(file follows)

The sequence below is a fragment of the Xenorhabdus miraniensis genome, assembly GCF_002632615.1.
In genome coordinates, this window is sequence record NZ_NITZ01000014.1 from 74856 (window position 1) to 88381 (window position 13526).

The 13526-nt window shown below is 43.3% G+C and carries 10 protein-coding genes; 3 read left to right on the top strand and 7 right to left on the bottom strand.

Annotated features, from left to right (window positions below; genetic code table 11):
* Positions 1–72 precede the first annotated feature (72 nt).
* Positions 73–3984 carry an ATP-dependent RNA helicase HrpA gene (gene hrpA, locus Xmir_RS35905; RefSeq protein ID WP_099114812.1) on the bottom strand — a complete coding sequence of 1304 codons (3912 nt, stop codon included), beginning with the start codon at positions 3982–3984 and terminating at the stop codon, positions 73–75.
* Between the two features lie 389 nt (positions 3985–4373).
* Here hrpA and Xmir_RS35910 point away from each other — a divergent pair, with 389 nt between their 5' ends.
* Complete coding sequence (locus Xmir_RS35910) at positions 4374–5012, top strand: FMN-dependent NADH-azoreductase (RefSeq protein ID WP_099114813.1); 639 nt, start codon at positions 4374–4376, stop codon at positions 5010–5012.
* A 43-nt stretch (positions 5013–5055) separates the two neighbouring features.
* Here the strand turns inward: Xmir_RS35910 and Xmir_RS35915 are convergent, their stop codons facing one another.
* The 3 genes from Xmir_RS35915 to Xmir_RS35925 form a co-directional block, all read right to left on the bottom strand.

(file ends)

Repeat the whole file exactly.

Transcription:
The sequence below is a fragment of the Xenorhabdus miraniensis genome, assembly GCF_002632615.1.
In genome coordinates, this window is sequence record NZ_NITZ01000014.1 from 74856 (window position 1) to 88381 (window position 13526).

The 13526-nt window shown below is 43.3% G+C and carries 10 protein-coding genes; 3 read left to right on the top strand and 7 right to left on the bottom strand.

Annotated features, from left to right (window positions below; genetic code table 11):
* Positions 1–72 precede the first annotated feature (72 nt).
* Positions 73–3984 carry an ATP-dependent RNA helicase HrpA gene (gene hrpA, locus Xmir_RS35905; RefSeq protein ID WP_099114812.1) on the bottom strand — a complete coding sequence of 1304 codons (3912 nt, stop codon included), beginning with the start codon at positions 3982–3984 and terminating at the stop codon, positions 73–75.
* Between the two features lie 389 nt (positions 3985–4373).
* Here hrpA and Xmir_RS35910 point away from each other — a divergent pair, with 389 nt between their 5' ends.
* Complete coding sequence (locus Xmir_RS35910) at positions 4374–5012, top strand: FMN-dependent NADH-azoreductase (RefSeq protein ID WP_099114813.1); 639 nt, start codon at positions 4374–4376, stop codon at positions 5010–5012.
* A 43-nt stretch (positions 5013–5055) separates the two neighbouring features.
* Here the strand turns inward: Xmir_RS35910 and Xmir_RS35915 are convergent, their stop codons facing one another.
* The 3 genes from Xmir_RS35915 to Xmir_RS35925 form a co-directional block, all read right to left on the bottom strand.